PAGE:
Wednesday, 2 October 2013

Mara Valderran on POV

For the Heirs of War Blog Tour here is Mara Valderran, author of Heirs of War, on writing POV. I think I love her just for her Doctor Who reference...well more than just her DW reference...but it laid the ground work.

Seventeen-year-old Zelene doesn't believe in magic or prophecies. When she's told she is part of the prophecy foretelling five powerful girls bringing peace to the war-torn worlds, she scoffs. The idea of other dimensions layered on top of the world she lives in is almost as ludicrous as the idea that she might be able to save them. After she is attacked by magic-wielding assassins, she finds she can't argue with reality.

As their enemies strike, the girls are taken back to their world and discover the ties binding them together. Rhaya has always had an uncanny knack for reading people, but can’t seem to unravel the mystery tying her to Isauria, the new friend she bonded with instantly. For years, Isauria has been dreaming of Terrena, a girl living her life on the run in a magical world ripped apart by the tragedies of war, completely unaware that she is psychically linked to the world she was born in.

Zelene views them all with a distrustful eye, familial bonds or no, and can think of a place or two she’d like to shove the crown she supposedly inherited. When she learns that her long-lost twin Ariana has been captured by the rebels, Zelene’s attitude changes. She doesn’t know how she is supposed to go against an army of magic-wielding rebels when her own ability to manipulate the elements is still locked within her. But can she trust the elders to rescue Ariana when it seems their medieval politics are what brought about the war in the first place? With all that is at stake, the answer becomes clear to Zelene.

Screw the worlds. She’s getting her sister back

Mara ValderranMara Valderran has been coming up with stories pretty almost since she could talk, often commandeering her brother's G.I. Joes to play out her fictional tales alongside her Barbies. Once she hit adolescence and realized playing with dolls wasn't cool anymore, she started putting her ideas to paper. And she hasn’t stopped since.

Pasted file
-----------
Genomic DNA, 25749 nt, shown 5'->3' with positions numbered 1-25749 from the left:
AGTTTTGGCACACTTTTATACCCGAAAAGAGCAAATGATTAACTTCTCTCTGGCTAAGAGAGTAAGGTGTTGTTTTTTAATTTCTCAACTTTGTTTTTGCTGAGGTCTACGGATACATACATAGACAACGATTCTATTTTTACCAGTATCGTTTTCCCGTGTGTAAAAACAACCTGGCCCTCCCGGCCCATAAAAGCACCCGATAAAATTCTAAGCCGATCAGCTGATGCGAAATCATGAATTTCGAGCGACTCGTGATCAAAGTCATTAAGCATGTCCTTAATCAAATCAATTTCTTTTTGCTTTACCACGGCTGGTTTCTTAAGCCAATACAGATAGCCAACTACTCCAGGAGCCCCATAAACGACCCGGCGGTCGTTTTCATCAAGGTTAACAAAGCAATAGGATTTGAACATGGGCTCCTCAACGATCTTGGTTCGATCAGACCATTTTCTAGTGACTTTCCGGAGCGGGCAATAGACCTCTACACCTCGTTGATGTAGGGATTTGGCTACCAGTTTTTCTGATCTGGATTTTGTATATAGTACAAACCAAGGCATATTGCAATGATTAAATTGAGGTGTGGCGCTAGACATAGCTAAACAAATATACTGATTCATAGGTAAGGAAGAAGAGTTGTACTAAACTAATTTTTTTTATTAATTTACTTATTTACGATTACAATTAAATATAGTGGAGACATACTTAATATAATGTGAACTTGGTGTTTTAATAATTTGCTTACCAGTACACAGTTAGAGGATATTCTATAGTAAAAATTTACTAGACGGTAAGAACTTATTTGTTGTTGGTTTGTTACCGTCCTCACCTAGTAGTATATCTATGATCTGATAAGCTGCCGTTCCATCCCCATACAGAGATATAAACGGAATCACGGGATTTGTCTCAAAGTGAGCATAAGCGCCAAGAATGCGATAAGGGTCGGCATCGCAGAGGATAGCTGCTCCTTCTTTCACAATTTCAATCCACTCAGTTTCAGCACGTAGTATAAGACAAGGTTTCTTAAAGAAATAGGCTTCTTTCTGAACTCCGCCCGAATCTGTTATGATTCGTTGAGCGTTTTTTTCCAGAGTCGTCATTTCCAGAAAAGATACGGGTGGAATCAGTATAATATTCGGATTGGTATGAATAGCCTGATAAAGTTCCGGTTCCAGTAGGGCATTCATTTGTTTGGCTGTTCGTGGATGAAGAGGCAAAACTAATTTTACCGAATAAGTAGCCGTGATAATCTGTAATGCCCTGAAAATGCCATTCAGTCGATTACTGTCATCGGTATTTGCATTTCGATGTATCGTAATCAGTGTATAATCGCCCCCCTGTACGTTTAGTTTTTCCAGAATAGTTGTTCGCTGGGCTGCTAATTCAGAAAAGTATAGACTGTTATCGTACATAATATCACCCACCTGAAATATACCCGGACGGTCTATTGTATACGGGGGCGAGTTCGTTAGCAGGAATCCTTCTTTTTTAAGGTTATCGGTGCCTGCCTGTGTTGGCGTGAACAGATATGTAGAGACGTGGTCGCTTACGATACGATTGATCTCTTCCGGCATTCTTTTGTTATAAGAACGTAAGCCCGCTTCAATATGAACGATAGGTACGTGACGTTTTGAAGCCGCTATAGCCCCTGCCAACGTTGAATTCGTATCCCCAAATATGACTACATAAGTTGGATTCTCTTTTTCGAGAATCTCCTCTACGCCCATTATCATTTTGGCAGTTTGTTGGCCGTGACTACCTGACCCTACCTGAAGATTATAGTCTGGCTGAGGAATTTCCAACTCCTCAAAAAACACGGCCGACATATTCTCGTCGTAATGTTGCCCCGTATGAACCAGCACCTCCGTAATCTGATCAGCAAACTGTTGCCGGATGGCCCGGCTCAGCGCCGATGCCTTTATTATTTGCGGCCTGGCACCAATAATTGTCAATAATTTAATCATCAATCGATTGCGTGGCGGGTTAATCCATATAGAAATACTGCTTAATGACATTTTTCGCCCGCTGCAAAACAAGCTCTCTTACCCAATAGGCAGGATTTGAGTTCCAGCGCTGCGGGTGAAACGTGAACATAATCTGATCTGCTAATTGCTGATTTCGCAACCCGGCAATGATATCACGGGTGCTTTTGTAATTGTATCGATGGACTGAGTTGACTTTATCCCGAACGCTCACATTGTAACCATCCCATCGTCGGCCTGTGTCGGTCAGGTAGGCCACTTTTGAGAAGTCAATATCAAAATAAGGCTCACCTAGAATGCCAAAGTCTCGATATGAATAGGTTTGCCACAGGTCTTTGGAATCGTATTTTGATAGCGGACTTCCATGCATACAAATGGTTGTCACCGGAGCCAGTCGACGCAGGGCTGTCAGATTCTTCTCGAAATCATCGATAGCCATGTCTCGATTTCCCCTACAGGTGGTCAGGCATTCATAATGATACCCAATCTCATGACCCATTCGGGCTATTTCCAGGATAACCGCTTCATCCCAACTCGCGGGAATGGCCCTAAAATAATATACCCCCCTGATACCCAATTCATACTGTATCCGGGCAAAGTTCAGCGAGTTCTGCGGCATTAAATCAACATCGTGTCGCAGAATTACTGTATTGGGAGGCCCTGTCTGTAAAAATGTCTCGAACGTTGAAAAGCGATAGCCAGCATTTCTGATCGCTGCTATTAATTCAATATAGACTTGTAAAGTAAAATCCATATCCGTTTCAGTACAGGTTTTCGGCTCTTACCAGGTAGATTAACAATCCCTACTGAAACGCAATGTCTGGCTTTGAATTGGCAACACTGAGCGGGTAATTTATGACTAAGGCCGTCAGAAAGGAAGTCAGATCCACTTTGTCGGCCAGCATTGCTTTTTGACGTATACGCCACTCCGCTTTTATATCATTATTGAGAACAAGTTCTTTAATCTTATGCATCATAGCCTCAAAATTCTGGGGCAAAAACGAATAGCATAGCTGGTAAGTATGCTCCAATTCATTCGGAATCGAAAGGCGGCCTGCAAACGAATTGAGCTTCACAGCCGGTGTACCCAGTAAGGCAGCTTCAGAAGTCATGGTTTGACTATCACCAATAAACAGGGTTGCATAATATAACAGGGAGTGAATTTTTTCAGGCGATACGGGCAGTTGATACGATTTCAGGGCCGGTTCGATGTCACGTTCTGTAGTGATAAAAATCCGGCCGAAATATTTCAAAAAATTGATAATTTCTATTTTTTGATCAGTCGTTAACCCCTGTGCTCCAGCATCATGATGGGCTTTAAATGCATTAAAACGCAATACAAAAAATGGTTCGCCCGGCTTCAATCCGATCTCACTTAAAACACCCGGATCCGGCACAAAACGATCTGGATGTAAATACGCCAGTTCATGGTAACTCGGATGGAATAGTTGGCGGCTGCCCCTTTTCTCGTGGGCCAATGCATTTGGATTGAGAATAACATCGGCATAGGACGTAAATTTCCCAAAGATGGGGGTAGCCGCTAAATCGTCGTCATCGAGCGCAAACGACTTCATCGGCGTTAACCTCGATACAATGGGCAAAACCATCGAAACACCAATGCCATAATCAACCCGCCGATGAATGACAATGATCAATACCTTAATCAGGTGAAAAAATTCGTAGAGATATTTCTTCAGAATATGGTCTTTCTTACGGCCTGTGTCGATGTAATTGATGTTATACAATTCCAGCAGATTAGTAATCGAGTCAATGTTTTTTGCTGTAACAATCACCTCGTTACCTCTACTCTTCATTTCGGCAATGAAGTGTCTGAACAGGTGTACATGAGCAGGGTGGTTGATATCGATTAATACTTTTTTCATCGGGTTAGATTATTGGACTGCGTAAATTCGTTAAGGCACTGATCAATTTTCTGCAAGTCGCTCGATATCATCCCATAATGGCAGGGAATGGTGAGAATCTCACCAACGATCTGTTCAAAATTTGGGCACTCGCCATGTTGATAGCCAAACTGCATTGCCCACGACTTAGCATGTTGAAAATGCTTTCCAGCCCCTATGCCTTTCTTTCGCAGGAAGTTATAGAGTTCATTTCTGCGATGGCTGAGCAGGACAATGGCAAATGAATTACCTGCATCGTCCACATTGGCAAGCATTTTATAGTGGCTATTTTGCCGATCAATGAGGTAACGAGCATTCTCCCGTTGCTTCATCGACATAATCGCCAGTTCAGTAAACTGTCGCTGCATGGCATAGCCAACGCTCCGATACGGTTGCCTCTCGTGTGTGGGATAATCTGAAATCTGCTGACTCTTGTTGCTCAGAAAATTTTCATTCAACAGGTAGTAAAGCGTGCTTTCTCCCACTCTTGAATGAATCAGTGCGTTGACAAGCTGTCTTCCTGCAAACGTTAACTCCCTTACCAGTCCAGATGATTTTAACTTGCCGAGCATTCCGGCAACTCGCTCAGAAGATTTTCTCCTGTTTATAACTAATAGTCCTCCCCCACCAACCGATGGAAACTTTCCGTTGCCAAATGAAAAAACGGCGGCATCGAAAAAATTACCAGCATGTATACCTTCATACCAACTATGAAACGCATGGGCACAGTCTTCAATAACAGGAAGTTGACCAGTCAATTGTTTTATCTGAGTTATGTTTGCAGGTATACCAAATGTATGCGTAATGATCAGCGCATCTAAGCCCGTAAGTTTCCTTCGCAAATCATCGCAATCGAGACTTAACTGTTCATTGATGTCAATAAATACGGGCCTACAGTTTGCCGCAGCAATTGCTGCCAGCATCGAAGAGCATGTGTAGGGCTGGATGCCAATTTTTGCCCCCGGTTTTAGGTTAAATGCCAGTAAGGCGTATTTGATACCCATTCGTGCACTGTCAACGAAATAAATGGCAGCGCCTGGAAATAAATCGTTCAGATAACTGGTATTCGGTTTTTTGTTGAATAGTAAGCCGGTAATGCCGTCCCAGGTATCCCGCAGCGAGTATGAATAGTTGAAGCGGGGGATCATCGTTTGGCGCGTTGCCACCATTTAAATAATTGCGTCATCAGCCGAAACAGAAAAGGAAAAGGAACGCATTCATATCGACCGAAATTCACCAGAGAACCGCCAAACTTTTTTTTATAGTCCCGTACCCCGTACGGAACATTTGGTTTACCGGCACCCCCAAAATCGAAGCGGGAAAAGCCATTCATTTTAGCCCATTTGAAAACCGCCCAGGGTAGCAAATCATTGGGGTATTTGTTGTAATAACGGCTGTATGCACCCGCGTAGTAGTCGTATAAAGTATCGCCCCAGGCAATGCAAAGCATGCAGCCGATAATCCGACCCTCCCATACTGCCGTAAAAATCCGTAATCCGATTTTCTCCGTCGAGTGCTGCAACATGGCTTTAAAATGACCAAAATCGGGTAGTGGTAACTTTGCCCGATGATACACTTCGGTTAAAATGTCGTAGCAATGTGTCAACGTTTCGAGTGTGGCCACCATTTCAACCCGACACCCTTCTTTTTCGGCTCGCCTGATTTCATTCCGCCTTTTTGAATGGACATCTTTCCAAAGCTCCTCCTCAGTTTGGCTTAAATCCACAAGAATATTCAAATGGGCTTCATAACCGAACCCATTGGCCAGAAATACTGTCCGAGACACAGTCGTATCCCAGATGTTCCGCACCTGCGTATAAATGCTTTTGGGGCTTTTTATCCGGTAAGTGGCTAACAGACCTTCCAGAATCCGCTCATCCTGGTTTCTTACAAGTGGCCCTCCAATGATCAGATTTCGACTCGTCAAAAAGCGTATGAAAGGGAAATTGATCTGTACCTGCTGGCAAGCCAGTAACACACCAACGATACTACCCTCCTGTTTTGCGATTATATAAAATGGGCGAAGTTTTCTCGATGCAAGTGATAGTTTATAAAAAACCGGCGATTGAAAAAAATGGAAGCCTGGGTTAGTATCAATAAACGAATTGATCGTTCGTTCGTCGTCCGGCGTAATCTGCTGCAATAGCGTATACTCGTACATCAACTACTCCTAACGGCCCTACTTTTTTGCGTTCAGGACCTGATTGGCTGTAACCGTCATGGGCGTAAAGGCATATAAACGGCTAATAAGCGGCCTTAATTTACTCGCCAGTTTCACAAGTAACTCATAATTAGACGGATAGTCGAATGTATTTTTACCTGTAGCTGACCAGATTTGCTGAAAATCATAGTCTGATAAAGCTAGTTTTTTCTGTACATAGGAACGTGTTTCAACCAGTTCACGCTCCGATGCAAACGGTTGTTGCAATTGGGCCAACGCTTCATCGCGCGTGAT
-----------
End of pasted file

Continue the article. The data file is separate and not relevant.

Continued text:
Mara has worn many different artistic hats throughout her life. She has dabbled in screenwriting, plucked guitars and basses, toyed with singing, retired from acting, and drawn some pretty mean stick figures in her time. However, writing books seems to fit her best as she finds nothing more fulfilling than creating worlds and characters she can lose herself in.

Mara lives in the south with her husband and demanding cat. When she’s not writing, you can find her reading, playing video games, or spending time at her favorite local coffee shop.


First Person vs Third Person

When I first started out on this journey with Heirs of War, I knew I had to write it from third person POV. Why? Because third person is so much better, of course.

Or so I thought. Sure, writing third person can open the story up a whole, whole lot. I’m pretty sure I would have enjoyed The Hunger Games a lot more if Suzanne Collins had let us see what was going on in the Capitol here and there. But it was still a great series. On the flipside, I think I might have enjoyed The Mortal Instruments more if the story had been told strictly from inside of Clary’s head in her voice.

The point? The grass is always greener on the other side. So how does a writer figure out which POV a story should be told from?

Caption: You are the weakest POV. Goodbye.

No, not like that. Okay, sometimes a little like that.

Seriously, though. Sometimes it is all about the story and how you see it in your head. Other times it might be whose voice is the strongest out of all your characters, or how much is going on with each character. With Heirs of War, there was really no way to tell the story I see through just one character’s eyes. With the exception of maybe Isauria thanks to her gift, but it would still fall a bit flat I think, and that’s mainly because of her voice. Isauria’s voice isn’t as strong as Zelene’s. At times I felt like I could write the story from just Zelene’s POV since she’s so much louder than everyone else, but ultimately it isn’t just her story to tell.

When I first started writing it, I really didn’t like first person POVs, either. I felt like they were too limiting and boring. But then I started writing one and I discovered that it’s actually quite freeing. I really don’t think one is better than the other. If you truly enjoy a story, you want to see more of it and more of the characters you loved. So I don’t think it’s unnatural to think a book might be better from third person for that reason. It just means you want more. And I don’t think any author can complain if readers are wanting more.

What are you favorite POVs to read? Do you prefer first or third, and why? I’d love to hear your thoughts.


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